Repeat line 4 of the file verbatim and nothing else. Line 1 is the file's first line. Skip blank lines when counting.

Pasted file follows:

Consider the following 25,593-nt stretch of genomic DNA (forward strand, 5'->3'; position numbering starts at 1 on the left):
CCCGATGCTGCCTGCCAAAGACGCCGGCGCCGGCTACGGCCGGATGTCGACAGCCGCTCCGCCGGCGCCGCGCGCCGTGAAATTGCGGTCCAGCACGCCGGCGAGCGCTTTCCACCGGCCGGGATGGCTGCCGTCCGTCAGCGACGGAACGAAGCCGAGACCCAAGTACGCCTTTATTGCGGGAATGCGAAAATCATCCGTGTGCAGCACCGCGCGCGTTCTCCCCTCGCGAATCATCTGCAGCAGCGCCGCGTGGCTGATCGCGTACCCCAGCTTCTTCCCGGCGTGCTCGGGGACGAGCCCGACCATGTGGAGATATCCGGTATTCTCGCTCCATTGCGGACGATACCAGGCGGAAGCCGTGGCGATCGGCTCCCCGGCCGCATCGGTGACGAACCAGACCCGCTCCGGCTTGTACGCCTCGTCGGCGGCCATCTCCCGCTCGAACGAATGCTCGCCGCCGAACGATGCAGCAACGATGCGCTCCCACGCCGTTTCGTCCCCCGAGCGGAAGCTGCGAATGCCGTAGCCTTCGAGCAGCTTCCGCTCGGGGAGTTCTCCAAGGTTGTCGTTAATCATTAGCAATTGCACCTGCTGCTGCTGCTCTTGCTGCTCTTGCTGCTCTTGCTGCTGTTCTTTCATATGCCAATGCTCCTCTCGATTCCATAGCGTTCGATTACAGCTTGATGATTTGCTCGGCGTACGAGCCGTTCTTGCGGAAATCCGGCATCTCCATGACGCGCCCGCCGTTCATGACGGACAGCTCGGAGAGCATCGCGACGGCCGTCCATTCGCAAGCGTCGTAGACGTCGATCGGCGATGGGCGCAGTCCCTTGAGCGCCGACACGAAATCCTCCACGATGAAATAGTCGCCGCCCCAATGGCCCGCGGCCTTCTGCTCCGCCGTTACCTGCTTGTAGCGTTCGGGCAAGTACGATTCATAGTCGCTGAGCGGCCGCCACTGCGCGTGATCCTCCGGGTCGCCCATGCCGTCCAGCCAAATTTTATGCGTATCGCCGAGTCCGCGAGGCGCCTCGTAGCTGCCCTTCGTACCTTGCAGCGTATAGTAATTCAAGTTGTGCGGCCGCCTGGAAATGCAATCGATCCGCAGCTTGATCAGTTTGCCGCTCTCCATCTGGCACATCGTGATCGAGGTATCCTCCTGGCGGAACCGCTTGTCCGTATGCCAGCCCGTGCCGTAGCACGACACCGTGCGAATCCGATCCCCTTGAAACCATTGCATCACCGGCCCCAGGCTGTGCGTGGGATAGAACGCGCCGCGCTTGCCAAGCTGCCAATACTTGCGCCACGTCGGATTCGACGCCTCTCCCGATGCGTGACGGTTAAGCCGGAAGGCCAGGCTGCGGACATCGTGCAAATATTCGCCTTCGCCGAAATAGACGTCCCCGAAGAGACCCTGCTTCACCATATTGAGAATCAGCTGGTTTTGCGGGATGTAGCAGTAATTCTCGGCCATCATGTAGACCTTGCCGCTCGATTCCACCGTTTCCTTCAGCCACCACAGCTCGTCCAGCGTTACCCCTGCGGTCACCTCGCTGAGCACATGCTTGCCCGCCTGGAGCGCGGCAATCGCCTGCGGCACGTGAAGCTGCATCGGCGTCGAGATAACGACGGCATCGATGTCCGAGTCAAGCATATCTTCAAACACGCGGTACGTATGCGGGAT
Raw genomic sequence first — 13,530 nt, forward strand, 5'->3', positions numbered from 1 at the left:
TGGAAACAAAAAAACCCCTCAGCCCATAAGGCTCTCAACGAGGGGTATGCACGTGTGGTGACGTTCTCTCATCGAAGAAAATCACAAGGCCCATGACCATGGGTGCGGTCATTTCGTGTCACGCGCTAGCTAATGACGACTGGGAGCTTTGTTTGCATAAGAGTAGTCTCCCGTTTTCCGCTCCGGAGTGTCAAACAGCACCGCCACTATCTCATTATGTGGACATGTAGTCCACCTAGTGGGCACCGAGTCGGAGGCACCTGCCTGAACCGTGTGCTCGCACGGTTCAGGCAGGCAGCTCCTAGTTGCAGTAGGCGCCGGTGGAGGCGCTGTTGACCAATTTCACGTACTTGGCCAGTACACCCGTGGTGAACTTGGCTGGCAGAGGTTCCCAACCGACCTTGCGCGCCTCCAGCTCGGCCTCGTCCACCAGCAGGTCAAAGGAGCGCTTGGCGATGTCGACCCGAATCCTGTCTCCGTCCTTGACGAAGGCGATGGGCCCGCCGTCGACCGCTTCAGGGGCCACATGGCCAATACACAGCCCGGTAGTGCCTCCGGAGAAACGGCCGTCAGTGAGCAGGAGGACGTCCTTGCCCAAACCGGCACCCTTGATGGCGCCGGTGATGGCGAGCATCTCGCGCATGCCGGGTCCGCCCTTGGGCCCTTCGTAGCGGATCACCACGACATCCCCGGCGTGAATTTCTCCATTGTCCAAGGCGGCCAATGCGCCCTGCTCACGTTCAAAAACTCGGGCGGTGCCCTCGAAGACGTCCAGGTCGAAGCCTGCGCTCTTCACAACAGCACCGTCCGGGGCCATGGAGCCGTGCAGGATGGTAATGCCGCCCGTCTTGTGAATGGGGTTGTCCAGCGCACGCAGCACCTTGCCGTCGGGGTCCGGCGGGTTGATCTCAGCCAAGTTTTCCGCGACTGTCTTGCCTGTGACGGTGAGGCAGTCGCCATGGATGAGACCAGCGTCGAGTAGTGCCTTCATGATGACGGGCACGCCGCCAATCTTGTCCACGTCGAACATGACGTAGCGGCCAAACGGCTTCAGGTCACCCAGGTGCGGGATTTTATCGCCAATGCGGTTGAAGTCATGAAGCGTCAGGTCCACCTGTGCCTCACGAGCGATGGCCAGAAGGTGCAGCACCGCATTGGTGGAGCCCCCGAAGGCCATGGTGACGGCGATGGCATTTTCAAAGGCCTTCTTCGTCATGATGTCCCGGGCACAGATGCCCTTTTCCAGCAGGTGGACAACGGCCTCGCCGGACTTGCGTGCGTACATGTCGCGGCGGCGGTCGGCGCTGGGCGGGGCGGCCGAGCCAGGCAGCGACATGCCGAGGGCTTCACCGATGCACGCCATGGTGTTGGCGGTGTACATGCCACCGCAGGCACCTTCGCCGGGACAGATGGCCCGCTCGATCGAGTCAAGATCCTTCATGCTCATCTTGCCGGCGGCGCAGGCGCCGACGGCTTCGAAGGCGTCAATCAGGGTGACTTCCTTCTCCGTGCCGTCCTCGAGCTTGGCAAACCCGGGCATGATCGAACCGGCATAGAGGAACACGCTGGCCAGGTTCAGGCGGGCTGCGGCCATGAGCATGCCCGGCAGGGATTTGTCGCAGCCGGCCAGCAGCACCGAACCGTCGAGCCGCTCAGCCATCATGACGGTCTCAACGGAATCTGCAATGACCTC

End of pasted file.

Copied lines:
TGGAAACAAAAAAACCCCTCAGCCCATAAGGCTCTCAACGAGGGGTATGCACGTGTGGTGACGTTCTCTCATCGAAGAAAATCACAAGGCCCATGACCATGGGTGCGGTCATTTCGTGTCACGCGCTAGCTAATGACGACTGGGAGCTTTGTTTGCATAAGAGTAGTCTCCCGTTTTCCGCTCCGGAGTGTCAAACAGCACCGCCACTATCTCATTATGTGGACATGTAGTCCACCTAGTGGGCACCGAGTCGGAGGCACCTGCCTGAACCGTGTGCTCGCACGGTTCAGGCAGGCAGCTCCTAGTTGCAGTAGGCGCCGGTGGAGGCGCTGTTGACCAATTTCACGTACTTGGCCAGTACACCCGTGGTGAACTTGGCTGGCAGAGGTTCCCAACCGACCTTGCGCGCCTCCAGCTCGGCCTCGTCCACCAGCAGGTCAAAGGAGCGCTTGGCGATGTCGACCCGAATCCTGTCTCCGTCCTTGACGAAGGCGATGGGCCCGCCGTCGACCGCTTCAGGGGCCACATGGCCAATACACAGCCCGGTAGTGCCTCCGGAGAAACGGCCGTCAGTGAGCAGGAGGACGTCCTTGCCCAAACCGGCACCCTTGATGGCGCCGGTGATGGCGAGCATCTCGCGCATGCCGGGTCCGCCCTTGGGCCCTTCGTAGCGGATCACCACGACATCCCCGGCGTGAATTTCTCCATTGTCCAAGGCGGCCAATGCGCCCTGCTCACGTTCAAAAACTCGGGCGGTGCCCTCGAAGACGTCCAGGTCGAAGCCTGCGCTCTTCACAACAGCACCGTCCGGGGCCATGGAGCCGTGCAGGATGGTAATGCCGCCCGTCTTGTGAATGGGGTTGTCCAGCGCACGCAGCACCTTGCCGTCGGGGTCCGGCGGGTTGATCTCAGCCAAGTTTTCCGCGACTGTCTTGCCTGTGACGGTGAGGCAGTCGCCATGGATGAGACCAGCGTCGAGTAGTGCCTTCATGATGACGGGCACGCCGCCAATCTTGTCCACGTCGAACATGACGTAGCGGCCAAACGGCTTCAGGTCACCCAGGTGCGGGATTTTATCGCCAATGCGGTTGAAGTCATGAAGCGTCAGGTCCACCTGTGCCTCACGAGCGATGGCCAGAAGGTGCAGCACCGCATTGGTGGAGCCCCCGAAGGCCATGGTGACGGCGATGGCATTTTCAAAGGCCTTCTTCGTCATGATGTCCCGGGCACAGATGCCCTTTTCCAGCAGGTGGACAACGGCCTCGCCGGACTTGCGTGCGTACATGTCGCGGCGGCGGTCGGCGCTGGGCGGGGCGGCCGAGCCAGGCAGCGACATGCCGAGGGCTTCACCGATGCACGCCATGGTGTTGGCGGTGTACATGCCACCGCAGGCACCTTCGCCGGGACAGATGGCCCGCTCGATCGAGTCAAGATCCTTCATGCTCATCTTGCCGGCGGCGCAGGCGCCGACGGCTTCGAAGGCGTCAATCAGGGTGACTTCCTTCTCCGTGCCGTCCTCGAGCTTGGCAAACCCGGGCATGATCGAACCGGCATAGAGGAACACGCTGGCCAGGTTCAGGCGGGCTGCGGCCATGAGCATGCCCGGCAGGGATTTGTCGCAGCCGGCCAGCAGCACCGAACCGTCGAGCCGCTCAGCCATCATGACGGTCTCAACGGAATCTGCAATGACCTC